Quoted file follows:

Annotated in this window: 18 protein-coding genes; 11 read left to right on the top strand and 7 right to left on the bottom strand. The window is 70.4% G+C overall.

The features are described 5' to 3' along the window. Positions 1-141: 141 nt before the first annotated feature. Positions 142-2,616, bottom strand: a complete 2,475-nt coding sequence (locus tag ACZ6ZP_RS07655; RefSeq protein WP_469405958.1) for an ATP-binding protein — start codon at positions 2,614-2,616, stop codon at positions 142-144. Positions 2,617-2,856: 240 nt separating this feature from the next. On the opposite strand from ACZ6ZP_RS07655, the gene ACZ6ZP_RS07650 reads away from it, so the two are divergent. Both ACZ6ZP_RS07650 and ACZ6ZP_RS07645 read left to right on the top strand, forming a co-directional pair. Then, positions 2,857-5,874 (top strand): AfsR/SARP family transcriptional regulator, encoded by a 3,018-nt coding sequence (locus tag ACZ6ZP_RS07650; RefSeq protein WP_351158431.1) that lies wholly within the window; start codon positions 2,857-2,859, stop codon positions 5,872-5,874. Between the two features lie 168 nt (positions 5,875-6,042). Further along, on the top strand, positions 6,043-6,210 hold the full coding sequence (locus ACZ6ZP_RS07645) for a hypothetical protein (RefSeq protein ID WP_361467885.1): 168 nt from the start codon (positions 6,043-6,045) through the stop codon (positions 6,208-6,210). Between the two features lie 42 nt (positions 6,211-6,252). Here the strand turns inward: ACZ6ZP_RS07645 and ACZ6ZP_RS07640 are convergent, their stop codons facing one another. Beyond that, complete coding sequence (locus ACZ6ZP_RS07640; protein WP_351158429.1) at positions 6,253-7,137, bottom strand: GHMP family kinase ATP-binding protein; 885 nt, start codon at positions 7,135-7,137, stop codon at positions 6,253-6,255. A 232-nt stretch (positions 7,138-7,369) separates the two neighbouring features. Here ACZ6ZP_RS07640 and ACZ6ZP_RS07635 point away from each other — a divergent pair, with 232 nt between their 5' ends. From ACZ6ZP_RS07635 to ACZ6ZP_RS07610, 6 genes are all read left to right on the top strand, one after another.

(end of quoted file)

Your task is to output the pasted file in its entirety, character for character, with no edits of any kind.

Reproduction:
Annotated in this window: 18 protein-coding genes; 11 read left to right on the top strand and 7 right to left on the bottom strand. The window is 70.4% G+C overall.

The features are described 5' to 3' along the window. Positions 1-141: 141 nt before the first annotated feature. Positions 142-2,616, bottom strand: a complete 2,475-nt coding sequence (locus tag ACZ6ZP_RS07655; RefSeq protein WP_469405958.1) for an ATP-binding protein — start codon at positions 2,614-2,616, stop codon at positions 142-144. Positions 2,617-2,856: 240 nt separating this feature from the next. On the opposite strand from ACZ6ZP_RS07655, the gene ACZ6ZP_RS07650 reads away from it, so the two are divergent. Both ACZ6ZP_RS07650 and ACZ6ZP_RS07645 read left to right on the top strand, forming a co-directional pair. Then, positions 2,857-5,874 (top strand): AfsR/SARP family transcriptional regulator, encoded by a 3,018-nt coding sequence (locus tag ACZ6ZP_RS07650; RefSeq protein WP_351158431.1) that lies wholly within the window; start codon positions 2,857-2,859, stop codon positions 5,872-5,874. Between the two features lie 168 nt (positions 5,875-6,042). Further along, on the top strand, positions 6,043-6,210 hold the full coding sequence (locus ACZ6ZP_RS07645) for a hypothetical protein (RefSeq protein ID WP_361467885.1): 168 nt from the start codon (positions 6,043-6,045) through the stop codon (positions 6,208-6,210). Between the two features lie 42 nt (positions 6,211-6,252). Here the strand turns inward: ACZ6ZP_RS07645 and ACZ6ZP_RS07640 are convergent, their stop codons facing one another. Beyond that, complete coding sequence (locus ACZ6ZP_RS07640; protein WP_351158429.1) at positions 6,253-7,137, bottom strand: GHMP family kinase ATP-binding protein; 885 nt, start codon at positions 7,135-7,137, stop codon at positions 6,253-6,255. A 232-nt stretch (positions 7,138-7,369) separates the two neighbouring features. Here ACZ6ZP_RS07640 and ACZ6ZP_RS07635 point away from each other — a divergent pair, with 232 nt between their 5' ends. From ACZ6ZP_RS07635 to ACZ6ZP_RS07610, 6 genes are all read left to right on the top strand, one after another.